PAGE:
Things you should know:

  • It was not a dream school.
  • It was considered "safe/moderate" i.e. the kind of students who get in have more or less similar profiles like mine.
  • From graduate school student discussion forums , seems like no one else got rejected.
  • This really hurts. If this school rejects me, what hope do I have with others?
  • 2
    You should analyse your application; if the factors that are easy to compare like grades, subjects, etc. leave you wondering then maybe your cover letter or your letters of recommendation were not compelling enough?
    – superuser0
    Feb 2, 2014 at 13:44
  • @T.F. Could it be because I specified a very specific interest area which I thought the grad school was into. Is it possible that they rejected because it doesn't fit into what they do?
    – pjamu
    Feb 2, 2014 at 13:48
  • 1
    Do you care to share the degree you sought after and possibly the school. Perhaps the studies were highly competitive fields and the application was submitted late in the review process and the spots were filled?
    – Phlume
    Feb 2, 2014 at 13:48
  • 15
    seems like no one else got rejected — Rest assured, either many many others were rejected, or you should be happy they let you go.
    – JeffE
    Feb 3, 2014 at 7:45
  • 2
    This is phrased like a question, but it's not the kind of question SE does well with, which would be a question that has a definite answer. This is more like a request for emotional support.
    – user1482
    Feb 21, 2015 at 20:08

3 Answers 3


Speaking from purely personal experience, I wouldn't necessarily worry about it. Of course it's possible that your application was weak and that generally the other schools will feel the same way. On the other hand, it's also possible that something you wrote just didn't appeal to someone working on the applications at this particular school and you were looked over. In my own experience applying to graduate school I actually got rejected from some of my 'backup' schools but was accepted (and was given extra incentive to come to) one of my 'dream' schools.

  • 1
    It can all depend on the mood of the person(s) on the day they happened to review your application.
    – Ramrod
    Feb 21, 2015 at 6:23

Graduate admissions are very different than undergraduate admissions. In undergraduate admissions, you can generally predict where you'll be accepted and where you won't. But graduate admissions - particularly PhD programs - are significantly more complicated. Because of quotas and financial obligations, they have to try to pick, on the first round, students that they actually think will attend. The reason for this is because, once they make a financial offer, they know you can hold on to it until April 15 or something, and during that time, they can't allocate that money for anyone else.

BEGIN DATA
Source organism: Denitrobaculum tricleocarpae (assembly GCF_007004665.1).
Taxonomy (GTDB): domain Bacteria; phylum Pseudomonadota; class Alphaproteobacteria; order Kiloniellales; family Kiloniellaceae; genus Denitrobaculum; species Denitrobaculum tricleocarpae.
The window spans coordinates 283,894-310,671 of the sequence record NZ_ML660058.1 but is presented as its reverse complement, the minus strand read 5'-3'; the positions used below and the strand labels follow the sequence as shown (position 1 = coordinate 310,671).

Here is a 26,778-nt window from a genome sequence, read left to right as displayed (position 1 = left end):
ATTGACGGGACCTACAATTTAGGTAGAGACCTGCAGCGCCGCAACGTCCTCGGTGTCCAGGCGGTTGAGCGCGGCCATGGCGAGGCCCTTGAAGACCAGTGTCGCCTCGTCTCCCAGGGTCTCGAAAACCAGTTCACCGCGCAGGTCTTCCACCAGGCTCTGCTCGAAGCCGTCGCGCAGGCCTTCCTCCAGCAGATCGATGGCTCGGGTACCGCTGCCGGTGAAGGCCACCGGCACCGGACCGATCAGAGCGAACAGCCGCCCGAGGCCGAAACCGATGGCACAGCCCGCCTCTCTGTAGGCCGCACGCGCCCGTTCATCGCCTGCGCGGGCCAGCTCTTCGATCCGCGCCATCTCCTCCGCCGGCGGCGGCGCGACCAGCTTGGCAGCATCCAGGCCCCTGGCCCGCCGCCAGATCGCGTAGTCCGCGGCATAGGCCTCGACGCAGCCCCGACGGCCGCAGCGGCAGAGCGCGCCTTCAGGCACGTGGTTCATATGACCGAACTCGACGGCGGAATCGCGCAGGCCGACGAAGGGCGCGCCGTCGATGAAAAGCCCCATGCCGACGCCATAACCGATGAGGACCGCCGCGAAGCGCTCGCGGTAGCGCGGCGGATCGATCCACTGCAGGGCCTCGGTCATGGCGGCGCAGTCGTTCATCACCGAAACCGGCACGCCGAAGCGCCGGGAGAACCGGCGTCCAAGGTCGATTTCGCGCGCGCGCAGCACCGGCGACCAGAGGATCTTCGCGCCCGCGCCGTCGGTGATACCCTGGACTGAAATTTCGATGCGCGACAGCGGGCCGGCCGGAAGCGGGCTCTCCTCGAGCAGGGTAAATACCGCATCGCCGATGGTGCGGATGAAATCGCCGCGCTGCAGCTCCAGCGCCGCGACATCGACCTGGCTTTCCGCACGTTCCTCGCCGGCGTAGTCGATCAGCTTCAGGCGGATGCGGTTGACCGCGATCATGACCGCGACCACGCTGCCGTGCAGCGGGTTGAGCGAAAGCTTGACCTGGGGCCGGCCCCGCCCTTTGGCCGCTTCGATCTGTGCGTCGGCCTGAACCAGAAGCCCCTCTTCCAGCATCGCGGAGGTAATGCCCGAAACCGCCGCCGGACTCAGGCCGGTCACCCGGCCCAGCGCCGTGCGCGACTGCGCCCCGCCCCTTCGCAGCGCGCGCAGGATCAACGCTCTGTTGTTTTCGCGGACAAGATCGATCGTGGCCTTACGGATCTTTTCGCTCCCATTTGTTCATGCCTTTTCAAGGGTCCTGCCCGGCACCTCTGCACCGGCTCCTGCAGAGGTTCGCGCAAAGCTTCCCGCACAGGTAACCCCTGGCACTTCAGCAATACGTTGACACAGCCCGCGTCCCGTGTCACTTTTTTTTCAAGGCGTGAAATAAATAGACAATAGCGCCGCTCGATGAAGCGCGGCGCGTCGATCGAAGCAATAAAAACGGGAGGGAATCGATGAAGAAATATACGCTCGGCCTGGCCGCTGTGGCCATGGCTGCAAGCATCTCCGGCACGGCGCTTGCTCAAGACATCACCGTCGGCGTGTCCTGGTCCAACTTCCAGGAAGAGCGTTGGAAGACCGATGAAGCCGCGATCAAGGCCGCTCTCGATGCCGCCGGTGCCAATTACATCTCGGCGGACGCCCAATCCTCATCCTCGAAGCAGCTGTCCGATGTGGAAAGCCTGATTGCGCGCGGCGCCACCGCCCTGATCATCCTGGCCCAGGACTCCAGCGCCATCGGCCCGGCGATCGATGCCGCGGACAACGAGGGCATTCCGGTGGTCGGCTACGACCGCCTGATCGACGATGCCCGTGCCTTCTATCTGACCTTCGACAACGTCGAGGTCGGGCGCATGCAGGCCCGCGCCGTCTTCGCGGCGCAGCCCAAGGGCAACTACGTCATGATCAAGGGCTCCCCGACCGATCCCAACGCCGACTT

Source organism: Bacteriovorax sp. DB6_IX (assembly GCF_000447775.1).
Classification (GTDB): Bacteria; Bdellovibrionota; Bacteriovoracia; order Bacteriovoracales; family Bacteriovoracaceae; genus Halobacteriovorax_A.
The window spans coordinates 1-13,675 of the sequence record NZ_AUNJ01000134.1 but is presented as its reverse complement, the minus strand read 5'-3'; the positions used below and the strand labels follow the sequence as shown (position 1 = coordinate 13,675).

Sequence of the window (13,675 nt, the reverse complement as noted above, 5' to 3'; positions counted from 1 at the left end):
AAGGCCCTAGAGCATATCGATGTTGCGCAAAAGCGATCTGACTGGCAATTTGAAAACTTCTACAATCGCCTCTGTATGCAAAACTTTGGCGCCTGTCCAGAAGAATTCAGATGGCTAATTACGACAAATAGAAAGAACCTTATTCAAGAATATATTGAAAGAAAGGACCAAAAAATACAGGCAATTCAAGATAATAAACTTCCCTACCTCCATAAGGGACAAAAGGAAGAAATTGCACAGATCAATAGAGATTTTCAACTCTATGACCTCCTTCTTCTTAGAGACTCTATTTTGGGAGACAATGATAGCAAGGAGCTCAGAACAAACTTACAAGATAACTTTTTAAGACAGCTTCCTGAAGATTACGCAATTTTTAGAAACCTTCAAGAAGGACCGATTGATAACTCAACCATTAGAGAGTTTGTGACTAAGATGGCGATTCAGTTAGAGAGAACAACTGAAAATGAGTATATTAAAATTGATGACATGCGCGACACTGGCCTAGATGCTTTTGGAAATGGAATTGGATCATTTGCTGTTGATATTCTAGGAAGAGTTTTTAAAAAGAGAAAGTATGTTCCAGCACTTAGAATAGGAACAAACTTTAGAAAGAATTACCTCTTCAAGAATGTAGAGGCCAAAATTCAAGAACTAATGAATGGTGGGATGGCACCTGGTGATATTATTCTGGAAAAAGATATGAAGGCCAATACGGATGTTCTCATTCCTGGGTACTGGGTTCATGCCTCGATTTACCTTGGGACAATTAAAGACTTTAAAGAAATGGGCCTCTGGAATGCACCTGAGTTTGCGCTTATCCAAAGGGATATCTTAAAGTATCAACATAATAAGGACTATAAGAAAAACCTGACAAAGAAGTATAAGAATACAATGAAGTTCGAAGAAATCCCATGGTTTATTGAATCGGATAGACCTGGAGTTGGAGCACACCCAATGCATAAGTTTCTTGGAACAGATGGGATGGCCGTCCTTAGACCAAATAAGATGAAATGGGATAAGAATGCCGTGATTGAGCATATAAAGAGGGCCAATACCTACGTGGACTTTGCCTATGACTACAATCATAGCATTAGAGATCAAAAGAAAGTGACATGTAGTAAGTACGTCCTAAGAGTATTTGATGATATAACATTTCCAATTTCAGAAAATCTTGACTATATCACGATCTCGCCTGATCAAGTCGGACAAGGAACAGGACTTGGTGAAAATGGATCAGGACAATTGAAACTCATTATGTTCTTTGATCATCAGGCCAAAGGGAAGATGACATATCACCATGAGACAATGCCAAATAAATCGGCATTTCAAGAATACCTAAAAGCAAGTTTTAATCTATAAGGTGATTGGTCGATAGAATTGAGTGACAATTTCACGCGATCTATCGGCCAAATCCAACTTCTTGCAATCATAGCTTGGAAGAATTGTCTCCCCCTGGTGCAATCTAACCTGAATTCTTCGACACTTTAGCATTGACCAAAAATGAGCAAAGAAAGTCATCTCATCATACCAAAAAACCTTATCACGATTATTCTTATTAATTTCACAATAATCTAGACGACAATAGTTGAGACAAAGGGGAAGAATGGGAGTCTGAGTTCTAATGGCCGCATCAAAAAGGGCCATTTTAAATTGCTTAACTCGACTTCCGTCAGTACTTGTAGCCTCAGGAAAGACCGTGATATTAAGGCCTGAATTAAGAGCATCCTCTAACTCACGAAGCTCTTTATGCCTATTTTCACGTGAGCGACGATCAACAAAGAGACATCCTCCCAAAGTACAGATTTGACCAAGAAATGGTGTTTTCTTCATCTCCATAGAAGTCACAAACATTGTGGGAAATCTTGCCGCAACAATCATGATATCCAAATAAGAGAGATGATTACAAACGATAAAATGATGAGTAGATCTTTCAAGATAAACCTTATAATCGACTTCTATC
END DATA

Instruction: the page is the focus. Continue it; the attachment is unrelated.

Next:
So, if they see someone who is easily qualified for the school, but they suspect will get other, better offers, they'll likely just pass on that person in the first place, since they don't want to commit money to someone who won't end up attending. If they are mistaken about this, they may end up with a small and/or weak incoming cohort.


(I would have merely posted this as a comment in response to gammapoint but my lowly reputation will not permit me.)

I was accepted by every program I applied to except my safety school.

My experience when applying to undergrad schools was pretty much the opposite: I only got in to one non-safety school.

My guess as to why something like this might happen is that sample sizes are a lot smaller (fewer applicants to a given grad program in a given year than to the undergraduate school), so your results are more likely to differ from what you expect.

You must log in to answer this question.

Not the answer you're looking for? Browse other questions tagged .